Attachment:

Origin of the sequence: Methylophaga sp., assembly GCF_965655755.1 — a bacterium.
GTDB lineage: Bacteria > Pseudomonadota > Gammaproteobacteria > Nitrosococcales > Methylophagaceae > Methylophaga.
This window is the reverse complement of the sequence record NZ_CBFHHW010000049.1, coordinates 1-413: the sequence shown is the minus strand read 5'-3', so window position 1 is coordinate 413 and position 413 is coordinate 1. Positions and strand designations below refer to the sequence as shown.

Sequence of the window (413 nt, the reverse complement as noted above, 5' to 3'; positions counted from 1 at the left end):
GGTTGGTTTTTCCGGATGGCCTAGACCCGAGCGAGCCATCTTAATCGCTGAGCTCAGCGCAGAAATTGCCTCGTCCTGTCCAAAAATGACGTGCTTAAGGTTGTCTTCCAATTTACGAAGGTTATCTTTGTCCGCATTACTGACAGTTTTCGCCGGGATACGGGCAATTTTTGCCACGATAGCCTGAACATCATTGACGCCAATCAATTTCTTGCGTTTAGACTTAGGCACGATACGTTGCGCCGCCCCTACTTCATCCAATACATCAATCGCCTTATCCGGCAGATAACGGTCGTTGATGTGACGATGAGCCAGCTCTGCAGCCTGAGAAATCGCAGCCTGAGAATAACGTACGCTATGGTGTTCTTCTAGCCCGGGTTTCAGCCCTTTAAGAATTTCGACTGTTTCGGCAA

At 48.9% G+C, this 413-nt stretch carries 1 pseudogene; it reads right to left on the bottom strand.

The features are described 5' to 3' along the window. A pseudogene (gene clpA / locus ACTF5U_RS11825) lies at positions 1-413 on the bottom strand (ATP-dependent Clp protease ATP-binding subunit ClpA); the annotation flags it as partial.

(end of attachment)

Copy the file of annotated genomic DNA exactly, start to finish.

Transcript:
Origin of the sequence: Methylophaga sp., assembly GCF_965655755.1 — a bacterium.
GTDB lineage: Bacteria > Pseudomonadota > Gammaproteobacteria > Nitrosococcales > Methylophagaceae > Methylophaga.
This window is the reverse complement of the sequence record NZ_CBFHHW010000049.1, coordinates 1-413: the sequence shown is the minus strand read 5'-3', so window position 1 is coordinate 413 and position 413 is coordinate 1. Positions and strand designations below refer to the sequence as shown.

Sequence of the window (413 nt, the reverse complement as noted above, 5' to 3'; positions counted from 1 at the left end):
GGTTGGTTTTTCCGGATGGCCTAGACCCGAGCGAGCCATCTTAATCGCTGAGCTCAGCGCAGAAATTGCCTCGTCCTGTCCAAAAATGACGTGCTTAAGGTTGTCTTCCAATTTACGAAGGTTATCTTTGTCCGCATTACTGACAGTTTTCGCCGGGATACGGGCAATTTTTGCCACGATAGCCTGAACATCATTGACGCCAATCAATTTCTTGCGTTTAGACTTAGGCACGATACGTTGCGCCGCCCCTACTTCATCCAATACATCAATCGCCTTATCCGGCAGATAACGGTCGTTGATGTGACGATGAGCCAGCTCTGCAGCCTGAGAAATCGCAGCCTGAGAATAACGTACGCTATGGTGTTCTTCTAGCCCGGGTTTCAGCCCTTTAAGAATTTCGACTGTTTCGGCAA

At 48.9% G+C, this 413-nt stretch carries 1 pseudogene; it reads right to left on the bottom strand.

The features are described 5' to 3' along the window. A pseudogene (gene clpA / locus ACTF5U_RS11825) lies at positions 1-413 on the bottom strand (ATP-dependent Clp protease ATP-binding subunit ClpA); the annotation flags it as partial.